Vitamin B-12 and it’s Benefits

Vitamin B-12, also known as cobalamin, is a water-soluble vitamin found naturally in meat, poultry, fish, dairy products and eggs. It can also be taken as a supplement. Symptoms of vitamin B-12 deficiency include anemia, fatigue, and loss of appetite; weigh loss and tingling on fingers and toes.

Anemia

Vitamin B-12 is used to treat megoblastic anemia — a type of anemia characterized by abnormally large red blood cells — which can be caused by vitamin B-12 deficiency. Vitamin B-12 supplements also treat pernicious anemia, caused by an absence of intrinsic factor in the stomach. Intrinsic factor is necessary for the absorption of vitamin B-12; if intrinsic factor is missing, lifelong vitamin B-12 supplementation may be necessary.

Cardiovascular Disease

Vitamin B-12 works alongside vitamins B-6 and B-9 to regulate blood levels of homocysteine, an amino acid found in the blood. People with high levels of homocysteine are approximately 2.5 times more likely to have a stroke and 1.7 times more likely to suffer from coronary artery disease than people with normal homocysteine levels, according to the University Of Maryland Medical Center.   However, it is unclear if a raised homocysteine level causes heart disease or is simply an indicator that someone has it. While it is better for adequate amounts of vitamin B-12 to be obtained from the diet, people with raised levels of homocysteine who have a history of heart disease may benefit from vitamin B-12 supplements.

Breast Cancer

Women with higher amounts of folate in their diets have a lower incidence of breast cancer, reports the University of Maryland Medical Center.  As vitamin B-12 works alongside folate in the body, it is possible vitamin B-12 may contribute to a decreased risk of breast cancer.  Women with breast cancer have been shown to have lower blood levels of vitamin B-12 than women who do not have breast cancer, says the Mayo Clinic. It is unclear if vitamin B-12 on its own can reduce the risk of breast cancer.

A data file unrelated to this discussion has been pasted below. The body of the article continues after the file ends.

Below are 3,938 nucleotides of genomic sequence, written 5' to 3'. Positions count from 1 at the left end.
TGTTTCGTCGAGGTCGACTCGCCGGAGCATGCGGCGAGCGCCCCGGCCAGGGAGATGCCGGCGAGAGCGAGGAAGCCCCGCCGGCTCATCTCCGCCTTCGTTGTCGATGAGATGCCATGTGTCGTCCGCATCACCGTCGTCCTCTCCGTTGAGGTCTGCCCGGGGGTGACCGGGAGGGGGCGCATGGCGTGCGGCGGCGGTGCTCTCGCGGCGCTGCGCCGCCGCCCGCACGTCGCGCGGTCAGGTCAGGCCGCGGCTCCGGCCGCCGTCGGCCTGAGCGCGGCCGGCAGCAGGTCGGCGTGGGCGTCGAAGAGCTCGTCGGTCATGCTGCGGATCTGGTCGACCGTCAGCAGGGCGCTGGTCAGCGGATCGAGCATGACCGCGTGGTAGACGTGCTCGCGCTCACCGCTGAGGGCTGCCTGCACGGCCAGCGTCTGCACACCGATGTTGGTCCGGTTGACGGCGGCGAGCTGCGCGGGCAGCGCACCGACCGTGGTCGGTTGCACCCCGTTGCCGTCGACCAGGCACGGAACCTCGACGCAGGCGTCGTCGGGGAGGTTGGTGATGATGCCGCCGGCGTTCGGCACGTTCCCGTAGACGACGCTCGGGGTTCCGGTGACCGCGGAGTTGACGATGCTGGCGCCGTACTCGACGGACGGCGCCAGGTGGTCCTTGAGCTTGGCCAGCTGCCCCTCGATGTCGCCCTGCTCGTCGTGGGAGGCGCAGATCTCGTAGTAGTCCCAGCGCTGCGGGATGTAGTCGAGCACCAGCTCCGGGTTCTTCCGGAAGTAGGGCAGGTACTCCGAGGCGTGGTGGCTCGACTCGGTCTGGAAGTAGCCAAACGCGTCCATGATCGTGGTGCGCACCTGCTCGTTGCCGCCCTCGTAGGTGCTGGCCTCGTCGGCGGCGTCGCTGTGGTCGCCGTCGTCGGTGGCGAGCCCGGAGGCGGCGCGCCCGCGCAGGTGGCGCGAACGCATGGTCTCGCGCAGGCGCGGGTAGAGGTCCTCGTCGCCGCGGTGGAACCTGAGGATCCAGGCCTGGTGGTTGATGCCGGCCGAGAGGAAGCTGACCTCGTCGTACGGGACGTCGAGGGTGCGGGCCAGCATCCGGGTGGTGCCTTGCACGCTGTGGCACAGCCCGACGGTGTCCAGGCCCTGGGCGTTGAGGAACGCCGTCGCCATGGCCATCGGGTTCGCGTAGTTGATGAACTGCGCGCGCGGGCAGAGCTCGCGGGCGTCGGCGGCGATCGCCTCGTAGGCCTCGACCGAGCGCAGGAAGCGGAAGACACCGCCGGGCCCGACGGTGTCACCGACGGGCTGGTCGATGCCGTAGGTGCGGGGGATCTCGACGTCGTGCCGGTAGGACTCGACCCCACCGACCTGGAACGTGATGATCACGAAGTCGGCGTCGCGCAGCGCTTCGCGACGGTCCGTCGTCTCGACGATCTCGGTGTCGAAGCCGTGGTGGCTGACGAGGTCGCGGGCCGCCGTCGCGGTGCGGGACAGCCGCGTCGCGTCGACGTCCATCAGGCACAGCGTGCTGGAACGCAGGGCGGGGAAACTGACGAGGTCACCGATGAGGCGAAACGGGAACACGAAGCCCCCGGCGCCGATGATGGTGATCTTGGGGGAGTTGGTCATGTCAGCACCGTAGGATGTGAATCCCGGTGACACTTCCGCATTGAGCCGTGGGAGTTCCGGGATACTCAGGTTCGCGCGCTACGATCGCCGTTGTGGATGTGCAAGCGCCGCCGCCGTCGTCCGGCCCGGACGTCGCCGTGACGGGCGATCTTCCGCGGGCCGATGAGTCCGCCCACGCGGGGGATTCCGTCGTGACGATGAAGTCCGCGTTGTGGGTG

Cognitive Function

A vitamin B-12 deficiency causes homocysteine to accumulate in the blood, which may interfere with the metabolism of neurotransmitters.  Elevated levels of homocysteine are associated with Alzheimer’s disease and dementia.  Low vitamin B-12 intake is also related to a decline in cognitive function. Vitamin B-12 supplementation may help slow the rate of cognitive decline, but scientific evidence for this use is unclear.

Please keep in mind that:

Vitamin B-12, or Cobalamin, is the largest and most complex vitamin currently known to man.  A slight deficiency of vitamin B-12 can lead to anemia, fatigue, mania, and depression, while a long term deficiency can potentially cause permanent damage to the brain and central nervous system.  Vitamin B-12 can only be manufactured by bacteria and can only be found naturally in animal products. Vitamin B-12 can be consumed in large doses because excess is excreted by the body or stored in the liver for use when supplies are scarce.  Stores of B-12 can last for up to a year.

Top 10 Foods Highest in Vitamin B12 (Cobalamin)

#1: Clams, Oysters, and Mussels

Shellfish are a great source of vitamin B12 and can be eaten raw, baked, steamed, fried, or made into chowder.  In addition to vitamin B12 shellfish are a good source of zinc, copper, and iron.  Clams provide the most vitamin B-12 with 98.9μg per 100g serving, accounting for 1648% of the RDA.  That is 84μg (1401% RDA) per 3 ounce serving, and 187.9μg (3132% RDA) in 20 small clams, or 9.4μg (156.6 %RDA) in one small clam.  Mussels and oysters are also good sources of B12 providing 600% RDA and 400% RDA per 100 gram serving.

#2: Liver